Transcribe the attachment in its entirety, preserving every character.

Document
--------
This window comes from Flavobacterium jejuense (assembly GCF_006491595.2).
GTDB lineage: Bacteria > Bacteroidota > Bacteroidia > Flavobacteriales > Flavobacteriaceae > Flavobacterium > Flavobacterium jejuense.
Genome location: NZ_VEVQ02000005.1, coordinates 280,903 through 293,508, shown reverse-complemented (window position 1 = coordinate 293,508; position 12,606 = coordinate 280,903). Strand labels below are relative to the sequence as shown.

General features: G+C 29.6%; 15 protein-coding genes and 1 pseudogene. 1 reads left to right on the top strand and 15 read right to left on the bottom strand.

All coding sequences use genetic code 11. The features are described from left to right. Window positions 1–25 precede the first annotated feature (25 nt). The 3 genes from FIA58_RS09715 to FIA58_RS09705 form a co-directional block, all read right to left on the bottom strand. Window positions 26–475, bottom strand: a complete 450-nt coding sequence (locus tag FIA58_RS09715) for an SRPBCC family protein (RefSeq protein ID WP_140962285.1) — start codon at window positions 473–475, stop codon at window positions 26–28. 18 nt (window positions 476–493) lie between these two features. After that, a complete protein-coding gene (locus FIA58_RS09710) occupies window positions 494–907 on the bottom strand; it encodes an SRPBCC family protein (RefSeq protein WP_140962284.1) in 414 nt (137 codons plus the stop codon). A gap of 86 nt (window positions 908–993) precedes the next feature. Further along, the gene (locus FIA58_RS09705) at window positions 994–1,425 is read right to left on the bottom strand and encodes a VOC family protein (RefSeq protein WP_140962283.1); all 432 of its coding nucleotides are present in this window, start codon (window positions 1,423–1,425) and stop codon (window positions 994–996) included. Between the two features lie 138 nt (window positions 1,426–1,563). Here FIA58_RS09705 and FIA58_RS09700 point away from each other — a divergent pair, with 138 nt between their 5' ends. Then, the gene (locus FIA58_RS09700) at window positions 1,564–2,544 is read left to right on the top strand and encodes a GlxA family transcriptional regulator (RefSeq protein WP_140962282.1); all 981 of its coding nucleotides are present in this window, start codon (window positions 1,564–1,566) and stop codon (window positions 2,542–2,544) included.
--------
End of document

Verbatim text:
This window comes from Flavobacterium jejuense (assembly GCF_006491595.2).
GTDB lineage: Bacteria > Bacteroidota > Bacteroidia > Flavobacteriales > Flavobacteriaceae > Flavobacterium > Flavobacterium jejuense.
Genome location: NZ_VEVQ02000005.1, coordinates 280,903 through 293,508, shown reverse-complemented (window position 1 = coordinate 293,508; position 12,606 = coordinate 280,903). Strand labels below are relative to the sequence as shown.

General features: G+C 29.6%; 15 protein-coding genes and 1 pseudogene. 1 reads left to right on the top strand and 15 read right to left on the bottom strand.

All coding sequences use genetic code 11. The features are described from left to right. Window positions 1–25 precede the first annotated feature (25 nt). The 3 genes from FIA58_RS09715 to FIA58_RS09705 form a co-directional block, all read right to left on the bottom strand. Window positions 26–475, bottom strand: a complete 450-nt coding sequence (locus tag FIA58_RS09715) for an SRPBCC family protein (RefSeq protein ID WP_140962285.1) — start codon at window positions 473–475, stop codon at window positions 26–28. 18 nt (window positions 476–493) lie between these two features. After that, a complete protein-coding gene (locus FIA58_RS09710) occupies window positions 494–907 on the bottom strand; it encodes an SRPBCC family protein (RefSeq protein WP_140962284.1) in 414 nt (137 codons plus the stop codon). A gap of 86 nt (window positions 908–993) precedes the next feature. Further along, the gene (locus FIA58_RS09705) at window positions 994–1,425 is read right to left on the bottom strand and encodes a VOC family protein (RefSeq protein WP_140962283.1); all 432 of its coding nucleotides are present in this window, start codon (window positions 1,423–1,425) and stop codon (window positions 994–996) included. Between the two features lie 138 nt (window positions 1,426–1,563). Here FIA58_RS09705 and FIA58_RS09700 point away from each other — a divergent pair, with 138 nt between their 5' ends. Then, the gene (locus FIA58_RS09700) at window positions 1,564–2,544 is read left to right on the top strand and encodes a GlxA family transcriptional regulator (RefSeq protein WP_140962282.1); all 981 of its coding nucleotides are present in this window, start codon (window positions 1,564–1,566) and stop codon (window positions 2,542–2,544) included.